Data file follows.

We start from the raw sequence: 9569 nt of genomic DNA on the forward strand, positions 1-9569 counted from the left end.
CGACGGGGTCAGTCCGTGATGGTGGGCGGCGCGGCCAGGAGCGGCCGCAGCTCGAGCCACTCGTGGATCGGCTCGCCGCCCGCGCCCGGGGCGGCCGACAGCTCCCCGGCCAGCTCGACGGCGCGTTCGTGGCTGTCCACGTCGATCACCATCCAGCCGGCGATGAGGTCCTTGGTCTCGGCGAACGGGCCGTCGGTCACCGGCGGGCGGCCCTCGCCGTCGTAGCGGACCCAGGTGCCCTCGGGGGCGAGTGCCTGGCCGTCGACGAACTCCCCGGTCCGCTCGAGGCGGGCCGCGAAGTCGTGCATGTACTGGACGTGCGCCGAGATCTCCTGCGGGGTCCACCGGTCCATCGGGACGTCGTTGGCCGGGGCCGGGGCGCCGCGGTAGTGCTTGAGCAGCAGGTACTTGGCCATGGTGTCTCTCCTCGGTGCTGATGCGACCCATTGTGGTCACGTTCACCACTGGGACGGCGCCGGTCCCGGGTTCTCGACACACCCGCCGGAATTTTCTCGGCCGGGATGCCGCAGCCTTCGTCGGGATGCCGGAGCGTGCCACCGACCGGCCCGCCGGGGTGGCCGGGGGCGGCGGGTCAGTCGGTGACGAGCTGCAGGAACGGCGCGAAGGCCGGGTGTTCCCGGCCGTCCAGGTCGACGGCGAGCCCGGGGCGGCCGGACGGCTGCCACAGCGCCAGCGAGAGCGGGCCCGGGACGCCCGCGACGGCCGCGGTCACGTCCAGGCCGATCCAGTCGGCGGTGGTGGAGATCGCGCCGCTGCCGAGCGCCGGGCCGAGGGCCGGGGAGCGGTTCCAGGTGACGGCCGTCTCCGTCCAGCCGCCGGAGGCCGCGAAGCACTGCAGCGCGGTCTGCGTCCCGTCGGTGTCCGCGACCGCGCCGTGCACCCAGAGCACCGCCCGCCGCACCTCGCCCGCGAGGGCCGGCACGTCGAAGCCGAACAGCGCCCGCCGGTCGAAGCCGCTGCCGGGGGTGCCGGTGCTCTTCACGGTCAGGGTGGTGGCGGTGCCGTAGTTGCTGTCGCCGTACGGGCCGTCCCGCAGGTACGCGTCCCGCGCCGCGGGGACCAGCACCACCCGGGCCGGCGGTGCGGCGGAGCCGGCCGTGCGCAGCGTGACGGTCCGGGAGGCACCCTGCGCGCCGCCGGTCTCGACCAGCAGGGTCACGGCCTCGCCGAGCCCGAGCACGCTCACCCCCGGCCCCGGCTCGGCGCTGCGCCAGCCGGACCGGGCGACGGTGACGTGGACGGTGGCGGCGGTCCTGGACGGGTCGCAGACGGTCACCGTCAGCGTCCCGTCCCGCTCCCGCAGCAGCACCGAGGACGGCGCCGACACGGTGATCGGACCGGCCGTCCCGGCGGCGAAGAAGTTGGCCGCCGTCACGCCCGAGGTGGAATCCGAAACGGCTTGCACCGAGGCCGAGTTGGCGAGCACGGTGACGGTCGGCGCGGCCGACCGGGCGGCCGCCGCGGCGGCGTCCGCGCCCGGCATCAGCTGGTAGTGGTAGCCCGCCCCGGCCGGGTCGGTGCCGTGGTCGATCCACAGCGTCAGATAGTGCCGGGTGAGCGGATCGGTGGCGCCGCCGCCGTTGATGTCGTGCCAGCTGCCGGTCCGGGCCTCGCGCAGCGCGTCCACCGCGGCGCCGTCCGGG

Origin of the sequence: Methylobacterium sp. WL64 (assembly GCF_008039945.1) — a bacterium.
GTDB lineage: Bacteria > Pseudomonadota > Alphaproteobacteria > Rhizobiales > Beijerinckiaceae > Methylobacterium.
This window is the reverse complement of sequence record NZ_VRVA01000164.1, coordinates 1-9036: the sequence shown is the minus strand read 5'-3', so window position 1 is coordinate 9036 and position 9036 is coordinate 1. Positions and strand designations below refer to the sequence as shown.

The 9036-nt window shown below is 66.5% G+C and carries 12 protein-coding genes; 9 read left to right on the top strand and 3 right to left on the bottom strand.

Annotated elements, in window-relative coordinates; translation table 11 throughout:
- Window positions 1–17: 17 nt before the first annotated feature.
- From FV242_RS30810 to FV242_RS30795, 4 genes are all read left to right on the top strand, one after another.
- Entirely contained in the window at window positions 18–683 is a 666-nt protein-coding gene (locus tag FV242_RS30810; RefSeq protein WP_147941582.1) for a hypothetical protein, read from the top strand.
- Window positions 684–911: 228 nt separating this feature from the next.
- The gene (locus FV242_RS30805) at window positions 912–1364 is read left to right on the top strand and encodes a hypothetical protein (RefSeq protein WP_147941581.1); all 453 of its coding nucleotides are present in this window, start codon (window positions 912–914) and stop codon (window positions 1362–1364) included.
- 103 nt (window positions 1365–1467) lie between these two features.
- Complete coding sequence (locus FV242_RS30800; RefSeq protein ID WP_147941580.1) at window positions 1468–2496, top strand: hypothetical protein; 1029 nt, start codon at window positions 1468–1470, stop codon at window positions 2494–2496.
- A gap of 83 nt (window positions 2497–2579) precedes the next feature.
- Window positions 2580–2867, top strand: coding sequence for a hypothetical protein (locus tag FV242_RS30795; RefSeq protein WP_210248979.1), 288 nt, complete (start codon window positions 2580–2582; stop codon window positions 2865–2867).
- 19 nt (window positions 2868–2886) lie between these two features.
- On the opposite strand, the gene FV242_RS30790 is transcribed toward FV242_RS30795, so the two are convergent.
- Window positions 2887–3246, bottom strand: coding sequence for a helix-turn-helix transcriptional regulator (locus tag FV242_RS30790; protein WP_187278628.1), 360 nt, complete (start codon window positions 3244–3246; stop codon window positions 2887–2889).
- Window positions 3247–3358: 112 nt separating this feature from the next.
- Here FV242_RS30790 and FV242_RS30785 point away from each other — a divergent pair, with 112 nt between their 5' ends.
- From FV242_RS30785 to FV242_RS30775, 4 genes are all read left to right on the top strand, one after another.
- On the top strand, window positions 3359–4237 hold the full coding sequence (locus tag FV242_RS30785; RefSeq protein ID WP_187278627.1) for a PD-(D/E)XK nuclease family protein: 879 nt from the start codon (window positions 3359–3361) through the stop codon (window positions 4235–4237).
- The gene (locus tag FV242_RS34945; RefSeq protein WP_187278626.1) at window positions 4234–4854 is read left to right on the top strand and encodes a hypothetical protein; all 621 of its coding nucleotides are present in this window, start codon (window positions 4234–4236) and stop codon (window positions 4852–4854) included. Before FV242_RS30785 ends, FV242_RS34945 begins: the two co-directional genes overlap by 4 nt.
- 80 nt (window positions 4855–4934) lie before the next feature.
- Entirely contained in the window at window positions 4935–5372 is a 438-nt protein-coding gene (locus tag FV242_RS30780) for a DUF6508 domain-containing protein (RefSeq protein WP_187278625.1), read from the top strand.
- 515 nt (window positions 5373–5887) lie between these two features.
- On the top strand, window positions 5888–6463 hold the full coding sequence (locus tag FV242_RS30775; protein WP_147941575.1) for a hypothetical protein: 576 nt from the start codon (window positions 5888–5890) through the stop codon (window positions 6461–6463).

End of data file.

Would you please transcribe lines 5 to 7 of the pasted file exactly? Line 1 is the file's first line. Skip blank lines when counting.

This window is the reverse complement of sequence record NZ_VRVA01000164.1, coordinates 1-9036: the sequence shown is the minus strand read 5'-3', so window position 1 is coordinate 9036 and position 9036 is coordinate 1. Positions and strand designations below refer to the sequence as shown.

The 9036-nt window shown below is 66.5% G+C and carries 12 protein-coding genes; 9 read left to right on the top strand and 3 right to left on the bottom strand.

Annotated elements, in window-relative coordinates; translation table 11 throughout: